Fatigue assessment in finite element analysis

A post-processor to FEA output for hot spot stress calculation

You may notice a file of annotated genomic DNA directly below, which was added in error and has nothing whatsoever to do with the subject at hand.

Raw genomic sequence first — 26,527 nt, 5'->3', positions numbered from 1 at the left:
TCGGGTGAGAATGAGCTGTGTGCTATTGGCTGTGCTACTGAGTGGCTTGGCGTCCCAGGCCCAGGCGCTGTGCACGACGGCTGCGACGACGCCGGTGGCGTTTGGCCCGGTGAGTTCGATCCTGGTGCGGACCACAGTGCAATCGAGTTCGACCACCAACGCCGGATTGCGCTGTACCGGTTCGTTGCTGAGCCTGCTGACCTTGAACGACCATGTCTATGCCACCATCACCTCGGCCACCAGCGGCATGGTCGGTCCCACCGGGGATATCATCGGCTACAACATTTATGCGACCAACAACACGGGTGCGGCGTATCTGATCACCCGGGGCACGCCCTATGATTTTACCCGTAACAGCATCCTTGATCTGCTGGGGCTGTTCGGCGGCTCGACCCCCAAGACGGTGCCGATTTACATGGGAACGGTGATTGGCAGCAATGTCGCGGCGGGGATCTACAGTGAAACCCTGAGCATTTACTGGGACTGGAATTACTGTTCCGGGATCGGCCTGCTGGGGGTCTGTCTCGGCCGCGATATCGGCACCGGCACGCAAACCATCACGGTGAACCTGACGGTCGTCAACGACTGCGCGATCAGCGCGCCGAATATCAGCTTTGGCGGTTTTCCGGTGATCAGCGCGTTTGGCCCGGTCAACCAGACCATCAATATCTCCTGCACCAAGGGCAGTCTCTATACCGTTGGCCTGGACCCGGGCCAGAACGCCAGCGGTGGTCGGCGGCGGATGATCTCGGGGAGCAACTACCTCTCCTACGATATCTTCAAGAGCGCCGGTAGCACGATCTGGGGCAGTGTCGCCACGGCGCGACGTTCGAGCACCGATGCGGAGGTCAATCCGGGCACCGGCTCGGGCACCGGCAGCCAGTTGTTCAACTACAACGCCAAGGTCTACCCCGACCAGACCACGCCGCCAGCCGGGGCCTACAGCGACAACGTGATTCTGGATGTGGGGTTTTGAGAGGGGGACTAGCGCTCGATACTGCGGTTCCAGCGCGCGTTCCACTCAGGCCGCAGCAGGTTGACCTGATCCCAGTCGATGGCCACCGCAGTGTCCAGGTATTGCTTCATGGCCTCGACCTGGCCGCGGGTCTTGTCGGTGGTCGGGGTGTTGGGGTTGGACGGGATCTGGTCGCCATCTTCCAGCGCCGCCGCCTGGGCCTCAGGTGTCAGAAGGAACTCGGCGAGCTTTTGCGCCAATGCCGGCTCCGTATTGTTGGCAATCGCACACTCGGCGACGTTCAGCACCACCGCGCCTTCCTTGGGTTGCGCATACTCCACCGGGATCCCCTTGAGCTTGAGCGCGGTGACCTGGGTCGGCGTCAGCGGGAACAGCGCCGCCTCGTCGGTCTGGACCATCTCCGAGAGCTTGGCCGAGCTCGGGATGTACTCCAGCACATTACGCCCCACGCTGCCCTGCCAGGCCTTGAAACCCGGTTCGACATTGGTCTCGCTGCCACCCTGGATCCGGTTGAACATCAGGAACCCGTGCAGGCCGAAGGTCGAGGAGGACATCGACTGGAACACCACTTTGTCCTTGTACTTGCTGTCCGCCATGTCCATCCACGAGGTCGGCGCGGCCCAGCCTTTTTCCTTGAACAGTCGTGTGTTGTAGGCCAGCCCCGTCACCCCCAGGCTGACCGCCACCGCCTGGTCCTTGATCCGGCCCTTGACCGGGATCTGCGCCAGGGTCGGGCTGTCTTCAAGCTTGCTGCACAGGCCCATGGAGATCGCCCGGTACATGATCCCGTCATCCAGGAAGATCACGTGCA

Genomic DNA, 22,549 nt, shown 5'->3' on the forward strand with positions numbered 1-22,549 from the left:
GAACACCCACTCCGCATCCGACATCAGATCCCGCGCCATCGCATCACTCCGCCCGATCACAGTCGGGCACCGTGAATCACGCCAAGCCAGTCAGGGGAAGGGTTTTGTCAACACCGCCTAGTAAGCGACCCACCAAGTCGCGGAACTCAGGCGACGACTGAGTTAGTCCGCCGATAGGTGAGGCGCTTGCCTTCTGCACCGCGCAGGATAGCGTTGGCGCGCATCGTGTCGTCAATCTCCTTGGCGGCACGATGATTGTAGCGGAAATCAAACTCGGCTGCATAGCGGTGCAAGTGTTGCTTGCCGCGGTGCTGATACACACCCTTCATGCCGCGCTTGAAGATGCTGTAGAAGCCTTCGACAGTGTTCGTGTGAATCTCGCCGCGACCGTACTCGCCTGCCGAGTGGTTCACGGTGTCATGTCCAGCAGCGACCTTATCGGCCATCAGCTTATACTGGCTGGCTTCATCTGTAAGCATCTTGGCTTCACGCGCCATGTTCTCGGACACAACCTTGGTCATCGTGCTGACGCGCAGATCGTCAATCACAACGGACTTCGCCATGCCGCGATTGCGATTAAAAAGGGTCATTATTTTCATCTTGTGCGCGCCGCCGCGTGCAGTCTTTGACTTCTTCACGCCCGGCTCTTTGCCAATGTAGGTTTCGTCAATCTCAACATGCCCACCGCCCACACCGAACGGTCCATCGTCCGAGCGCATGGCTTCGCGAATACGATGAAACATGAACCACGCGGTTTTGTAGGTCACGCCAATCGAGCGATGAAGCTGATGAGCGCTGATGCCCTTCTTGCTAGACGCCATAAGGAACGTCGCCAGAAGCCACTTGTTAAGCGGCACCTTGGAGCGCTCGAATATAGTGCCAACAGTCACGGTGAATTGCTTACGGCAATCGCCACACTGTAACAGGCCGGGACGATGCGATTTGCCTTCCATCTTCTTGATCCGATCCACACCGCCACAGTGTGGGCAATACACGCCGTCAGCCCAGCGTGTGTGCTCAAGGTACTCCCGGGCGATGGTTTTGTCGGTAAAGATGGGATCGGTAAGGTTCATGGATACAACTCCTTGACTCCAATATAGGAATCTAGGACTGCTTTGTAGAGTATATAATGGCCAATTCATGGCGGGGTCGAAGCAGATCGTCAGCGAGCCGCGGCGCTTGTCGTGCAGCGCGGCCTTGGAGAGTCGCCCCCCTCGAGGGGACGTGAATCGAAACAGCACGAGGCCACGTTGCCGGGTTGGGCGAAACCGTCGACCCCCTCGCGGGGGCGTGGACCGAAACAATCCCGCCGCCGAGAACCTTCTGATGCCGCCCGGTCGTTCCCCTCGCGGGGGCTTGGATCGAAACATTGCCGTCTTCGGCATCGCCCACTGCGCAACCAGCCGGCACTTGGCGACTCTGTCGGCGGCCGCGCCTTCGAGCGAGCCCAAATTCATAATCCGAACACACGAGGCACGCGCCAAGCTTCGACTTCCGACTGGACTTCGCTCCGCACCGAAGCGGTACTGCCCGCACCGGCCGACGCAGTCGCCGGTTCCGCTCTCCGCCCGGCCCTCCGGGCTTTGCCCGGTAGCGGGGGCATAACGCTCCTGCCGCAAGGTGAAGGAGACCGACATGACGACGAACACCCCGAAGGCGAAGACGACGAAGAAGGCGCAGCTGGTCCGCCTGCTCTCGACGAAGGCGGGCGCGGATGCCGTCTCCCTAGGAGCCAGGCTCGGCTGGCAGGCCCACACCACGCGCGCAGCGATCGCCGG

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For the fatigue assessment of welded structures, several design methods are described by the design codes of IIW, Eurocode3 and DNV. The relation between the stress range and cycles to failures were derived from experiments: the SN curves. With the increased accessibility of finite element software to engineers, a more flexible approach emerged: the so-called hot spot stress method. Particularly suitable for welded structures, it assesses the influence of the geometric discontinuity on the stress distribution. A stress extrapolation procedure is required to overcome the high stresses computed by FEA at the notch. Normal stresses at the surface, perpendicular to the weld, are to be used. For curved welds and surfaces, e.g. in case of tubular joints, these stresses are complex to determine from FEA output. A method that automates the hot spot stress calculation as a post processor to FEA output would facilitate the process. Such an automated subroutine would further enable a study on the finite element modelling aspects, including the use of shell and solid elements and the inclusion of the weld profile, in relation to conducted fatigue experiments. This report describes the development of a subroutine as post-processor for FEA output to calculate the hot spot stresses. Read out points for stress extrapolation are located independently of the finite element mesh. In addition, for each weld node the local coordinate system is to be determined and subsequently the corresponding stress transformation is to be performed. Equivalent stresses at the read out points are determined by means of interpolation from a triangle-shaped plane formed by three element nodes. Cut-out specimens of an orthotropic bridge deck were tested against fatigue and strain gauges were used to measure the strains. This report shows that FEA stresses corresponded well with the measurements. Inclusion of the weld profile is important; ignoring the weld underestimates the stress levels by 10%. Use of shell elements resulted in 4% lower nominal stresses than solid elements, however in the weld region only the solid element model accurately reproduced the stress distribution. An alternative method for the fatigue classification described in EC3 is proposed, which represents better the observed stress levels for the crack initiation point at the weld root. Finally, this report considers stress concentration factors of tubular joints as recommended by CIDECT design guide. The FEA results are compared to the SCFs from parametric formulae. Good correspondence was found between the FEA and CIDECT results. A validation analysis of the boundary and loading conditions was performed, from comparing the joint model with the entire truss structure for shell elements. A correction function is derived to cover the small observed differences. Additionally, strain gauge measurements from experiments on large scale tubular joints in a marine environment are compared to the FEA results. Good correspondence was found between the measured and numerically computed strains. For solid element models, the weld leg size is found to be important for the hot spot stresses; each millimetre shift of the weld toe affected the stress levels by 3%. A characteristic SN curve was derived from the experiments. Fatigue assessment by means of the FEA hot spot stress in combination with the corresponding DNV SN-curve was found to be more conservative.